As striking workers for Verizon (VZ) return to their posts today, shareholders of the telecom giant hope the erosion in FiOS broadband and video subscriptions -- as well as to earnings -- during the standoff will stop. If the carrier comes to peace with its workforce after the more than six-week strike, Verizon can turn its attention back to its rivals in the wireless industry.
Under a tentative pact with the Communications Workers of America and the International Brotherhood of Electrical Workers announced on Monday, Verizon agreed to boost wages by 10.5% over the four-year agreement, hire 1,400 more workers and increase pensions, among other concessions. In return, the telecom could change its healthcare plans to reduce costs and gain flexibility in offering worker buyouts.
On Tuesday, Verizon shares rose 0.6% to $50.90.
While red-shirted telecom workers marched and blew air horns, Wells Fargo analyst Jennifer Fritzsche noted in recent reports, Verizon's focus had turned from signing up new wireline clients to maintaining the network.
Fritzsche lowered her second quarter earnings per share 97 to 94 cents per share because of the strike and slower upgrades of wireless devices. She also cut full-year 2016 earnings from $3.98 per share to $3.91.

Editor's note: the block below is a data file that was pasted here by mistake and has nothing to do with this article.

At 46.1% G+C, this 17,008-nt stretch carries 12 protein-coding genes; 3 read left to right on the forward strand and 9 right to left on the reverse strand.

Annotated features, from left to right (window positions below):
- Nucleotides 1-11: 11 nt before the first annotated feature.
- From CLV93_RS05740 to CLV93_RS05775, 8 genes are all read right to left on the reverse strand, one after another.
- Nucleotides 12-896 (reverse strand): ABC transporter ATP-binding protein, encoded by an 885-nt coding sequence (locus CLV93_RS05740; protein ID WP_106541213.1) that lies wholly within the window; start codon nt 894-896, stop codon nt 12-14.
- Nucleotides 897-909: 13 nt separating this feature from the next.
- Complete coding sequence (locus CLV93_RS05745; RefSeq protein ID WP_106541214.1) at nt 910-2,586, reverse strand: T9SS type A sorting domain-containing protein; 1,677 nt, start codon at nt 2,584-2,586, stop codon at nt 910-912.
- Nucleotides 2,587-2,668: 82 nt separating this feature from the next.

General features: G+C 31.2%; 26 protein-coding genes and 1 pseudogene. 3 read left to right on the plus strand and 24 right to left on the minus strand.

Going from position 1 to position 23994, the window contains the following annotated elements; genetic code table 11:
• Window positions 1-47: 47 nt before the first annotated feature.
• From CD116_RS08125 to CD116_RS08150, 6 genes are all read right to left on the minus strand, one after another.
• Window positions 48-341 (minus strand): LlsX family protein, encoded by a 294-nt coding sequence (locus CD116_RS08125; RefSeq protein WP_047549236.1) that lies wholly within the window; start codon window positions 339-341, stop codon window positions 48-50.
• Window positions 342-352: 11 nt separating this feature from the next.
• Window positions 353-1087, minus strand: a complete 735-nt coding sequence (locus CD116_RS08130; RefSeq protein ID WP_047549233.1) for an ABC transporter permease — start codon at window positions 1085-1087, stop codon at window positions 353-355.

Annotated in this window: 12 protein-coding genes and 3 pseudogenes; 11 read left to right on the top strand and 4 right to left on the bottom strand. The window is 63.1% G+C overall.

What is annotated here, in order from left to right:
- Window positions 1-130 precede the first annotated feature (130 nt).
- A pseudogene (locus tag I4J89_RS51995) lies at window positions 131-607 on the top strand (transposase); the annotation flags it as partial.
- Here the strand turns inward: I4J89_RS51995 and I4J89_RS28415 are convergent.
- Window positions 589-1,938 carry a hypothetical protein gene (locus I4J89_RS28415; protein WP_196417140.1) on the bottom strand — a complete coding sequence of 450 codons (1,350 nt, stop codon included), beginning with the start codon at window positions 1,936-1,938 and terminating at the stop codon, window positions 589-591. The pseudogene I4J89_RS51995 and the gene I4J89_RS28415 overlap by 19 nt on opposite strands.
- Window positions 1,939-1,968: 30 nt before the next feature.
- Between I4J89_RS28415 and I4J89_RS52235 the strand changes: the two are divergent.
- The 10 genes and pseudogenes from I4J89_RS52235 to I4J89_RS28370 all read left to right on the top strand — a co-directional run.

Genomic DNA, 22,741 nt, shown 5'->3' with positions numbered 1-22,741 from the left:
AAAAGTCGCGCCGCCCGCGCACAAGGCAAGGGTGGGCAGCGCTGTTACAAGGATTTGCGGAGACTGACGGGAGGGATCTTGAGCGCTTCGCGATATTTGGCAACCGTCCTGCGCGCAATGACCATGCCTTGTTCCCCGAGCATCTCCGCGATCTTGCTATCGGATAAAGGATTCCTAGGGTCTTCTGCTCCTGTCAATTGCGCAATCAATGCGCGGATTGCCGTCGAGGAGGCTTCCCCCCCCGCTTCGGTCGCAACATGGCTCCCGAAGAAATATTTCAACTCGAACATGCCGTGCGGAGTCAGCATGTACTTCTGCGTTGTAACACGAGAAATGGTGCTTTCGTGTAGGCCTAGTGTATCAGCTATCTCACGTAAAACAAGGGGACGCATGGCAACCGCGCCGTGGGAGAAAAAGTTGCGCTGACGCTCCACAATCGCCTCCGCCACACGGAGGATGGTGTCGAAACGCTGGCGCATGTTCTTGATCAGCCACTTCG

Despite the earnings dip, "the savings that should result from this strike out-weigh the near-term distraction," she wrote, suggesting that Verizon could provide more detail in its second-quarter report in July.
Likewise, John Hodulik of UBS lowered his 2016 earnings per share from $3.90 to $3.87 in May, citing expenses from the strike. As a result of the work stoppage, Hodulik now expects Verizon to lose 90,000 broadband subscribers and 40,000 pay-TV subscribers in the second quarter. Previously, he had called for a 25,000 drop in broadband users and a gain of 10,000 video accounts.